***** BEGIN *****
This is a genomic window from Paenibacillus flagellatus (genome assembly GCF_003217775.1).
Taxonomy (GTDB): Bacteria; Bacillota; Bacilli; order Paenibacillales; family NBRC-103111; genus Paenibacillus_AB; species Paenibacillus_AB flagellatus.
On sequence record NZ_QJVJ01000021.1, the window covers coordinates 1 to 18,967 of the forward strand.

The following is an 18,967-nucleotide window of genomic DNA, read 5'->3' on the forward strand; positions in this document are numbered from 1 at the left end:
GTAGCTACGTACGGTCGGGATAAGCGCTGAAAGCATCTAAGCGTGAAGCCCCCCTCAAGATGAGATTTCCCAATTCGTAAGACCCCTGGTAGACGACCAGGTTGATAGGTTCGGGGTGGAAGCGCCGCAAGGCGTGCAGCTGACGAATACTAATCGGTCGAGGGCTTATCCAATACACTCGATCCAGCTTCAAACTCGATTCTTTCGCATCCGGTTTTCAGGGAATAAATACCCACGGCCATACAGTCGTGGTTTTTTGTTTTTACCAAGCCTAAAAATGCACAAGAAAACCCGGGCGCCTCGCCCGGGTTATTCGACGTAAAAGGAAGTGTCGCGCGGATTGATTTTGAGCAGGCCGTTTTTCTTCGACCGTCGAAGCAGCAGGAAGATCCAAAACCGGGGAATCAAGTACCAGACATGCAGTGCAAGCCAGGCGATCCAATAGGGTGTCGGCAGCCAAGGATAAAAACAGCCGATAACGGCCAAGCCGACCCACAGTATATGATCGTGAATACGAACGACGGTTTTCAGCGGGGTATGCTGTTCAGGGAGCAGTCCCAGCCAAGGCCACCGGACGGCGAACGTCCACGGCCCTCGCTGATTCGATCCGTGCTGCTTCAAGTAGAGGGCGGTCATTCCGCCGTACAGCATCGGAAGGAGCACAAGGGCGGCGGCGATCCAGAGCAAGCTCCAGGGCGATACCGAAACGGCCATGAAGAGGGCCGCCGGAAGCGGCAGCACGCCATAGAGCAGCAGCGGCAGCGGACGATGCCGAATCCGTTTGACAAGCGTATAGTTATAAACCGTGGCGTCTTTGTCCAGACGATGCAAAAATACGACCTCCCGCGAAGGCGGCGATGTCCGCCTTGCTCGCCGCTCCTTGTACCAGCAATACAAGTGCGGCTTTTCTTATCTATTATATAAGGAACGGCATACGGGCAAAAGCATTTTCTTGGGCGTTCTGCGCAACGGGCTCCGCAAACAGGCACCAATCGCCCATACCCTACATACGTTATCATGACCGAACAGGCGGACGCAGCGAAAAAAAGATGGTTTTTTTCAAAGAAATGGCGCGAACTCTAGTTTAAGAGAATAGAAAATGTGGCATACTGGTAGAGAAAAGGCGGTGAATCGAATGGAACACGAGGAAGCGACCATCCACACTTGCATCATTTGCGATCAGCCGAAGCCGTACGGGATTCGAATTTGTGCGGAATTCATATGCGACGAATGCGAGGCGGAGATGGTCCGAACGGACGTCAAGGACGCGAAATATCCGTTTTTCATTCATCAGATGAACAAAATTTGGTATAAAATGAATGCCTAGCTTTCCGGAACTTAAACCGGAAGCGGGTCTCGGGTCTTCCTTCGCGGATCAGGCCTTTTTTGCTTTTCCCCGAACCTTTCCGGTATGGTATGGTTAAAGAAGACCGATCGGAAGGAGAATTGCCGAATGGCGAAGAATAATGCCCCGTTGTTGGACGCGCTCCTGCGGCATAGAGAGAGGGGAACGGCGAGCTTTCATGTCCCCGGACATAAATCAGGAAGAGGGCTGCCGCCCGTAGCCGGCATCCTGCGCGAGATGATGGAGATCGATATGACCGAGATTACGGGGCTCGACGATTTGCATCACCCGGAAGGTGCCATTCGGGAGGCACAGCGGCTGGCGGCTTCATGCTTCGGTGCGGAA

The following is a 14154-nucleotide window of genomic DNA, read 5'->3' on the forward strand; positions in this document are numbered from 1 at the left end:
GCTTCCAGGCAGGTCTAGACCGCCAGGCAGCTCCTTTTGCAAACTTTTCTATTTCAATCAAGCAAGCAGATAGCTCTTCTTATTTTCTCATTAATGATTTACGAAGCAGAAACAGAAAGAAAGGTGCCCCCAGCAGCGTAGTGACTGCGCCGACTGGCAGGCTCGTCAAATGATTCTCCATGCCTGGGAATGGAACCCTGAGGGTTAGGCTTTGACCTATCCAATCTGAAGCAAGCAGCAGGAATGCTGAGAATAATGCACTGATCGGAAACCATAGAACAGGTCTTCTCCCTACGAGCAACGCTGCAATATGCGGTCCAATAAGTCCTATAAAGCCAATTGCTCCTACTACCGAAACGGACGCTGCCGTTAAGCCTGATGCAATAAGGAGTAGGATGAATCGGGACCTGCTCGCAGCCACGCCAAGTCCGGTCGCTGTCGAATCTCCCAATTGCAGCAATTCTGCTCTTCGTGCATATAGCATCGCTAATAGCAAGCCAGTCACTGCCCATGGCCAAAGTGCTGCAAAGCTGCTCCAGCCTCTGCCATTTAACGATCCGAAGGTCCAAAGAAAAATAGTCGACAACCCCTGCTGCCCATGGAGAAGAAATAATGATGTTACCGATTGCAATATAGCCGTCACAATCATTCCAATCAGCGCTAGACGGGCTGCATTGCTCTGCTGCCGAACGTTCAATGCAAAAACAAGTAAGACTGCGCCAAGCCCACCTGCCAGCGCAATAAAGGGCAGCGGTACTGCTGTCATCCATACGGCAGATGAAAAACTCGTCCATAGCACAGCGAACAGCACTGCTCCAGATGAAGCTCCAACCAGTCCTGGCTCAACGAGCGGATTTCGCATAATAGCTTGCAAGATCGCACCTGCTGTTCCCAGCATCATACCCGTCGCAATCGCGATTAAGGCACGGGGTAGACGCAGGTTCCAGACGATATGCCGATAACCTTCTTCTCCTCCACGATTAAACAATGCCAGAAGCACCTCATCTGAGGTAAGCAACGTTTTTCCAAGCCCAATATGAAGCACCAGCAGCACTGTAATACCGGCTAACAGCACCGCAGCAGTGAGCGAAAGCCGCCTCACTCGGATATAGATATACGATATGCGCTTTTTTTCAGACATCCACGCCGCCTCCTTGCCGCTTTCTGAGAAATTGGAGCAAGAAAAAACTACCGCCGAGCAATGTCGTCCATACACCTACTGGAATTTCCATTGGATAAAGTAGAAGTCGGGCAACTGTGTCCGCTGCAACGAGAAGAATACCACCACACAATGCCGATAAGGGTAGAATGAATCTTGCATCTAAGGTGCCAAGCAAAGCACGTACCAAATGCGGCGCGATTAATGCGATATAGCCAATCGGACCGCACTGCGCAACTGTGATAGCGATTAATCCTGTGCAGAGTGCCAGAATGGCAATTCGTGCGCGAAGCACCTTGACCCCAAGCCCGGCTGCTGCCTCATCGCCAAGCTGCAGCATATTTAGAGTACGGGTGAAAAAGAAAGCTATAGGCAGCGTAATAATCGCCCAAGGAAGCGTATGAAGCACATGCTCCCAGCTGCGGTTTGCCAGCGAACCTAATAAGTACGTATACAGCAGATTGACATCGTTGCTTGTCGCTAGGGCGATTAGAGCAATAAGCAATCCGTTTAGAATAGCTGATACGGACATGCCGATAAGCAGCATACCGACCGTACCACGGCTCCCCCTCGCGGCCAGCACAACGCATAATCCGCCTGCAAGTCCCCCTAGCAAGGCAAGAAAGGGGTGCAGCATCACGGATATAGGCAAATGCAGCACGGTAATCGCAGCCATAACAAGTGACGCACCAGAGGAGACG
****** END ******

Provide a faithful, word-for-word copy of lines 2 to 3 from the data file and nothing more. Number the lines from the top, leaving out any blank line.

Taxonomy (GTDB): Bacteria; Bacillota; Bacilli; order Paenibacillales; family NBRC-103111; genus Paenibacillus_AB; species Paenibacillus_AB flagellatus.
On sequence record NZ_QJVJ01000021.1, the window covers coordinates 1 to 18,967 of the forward strand.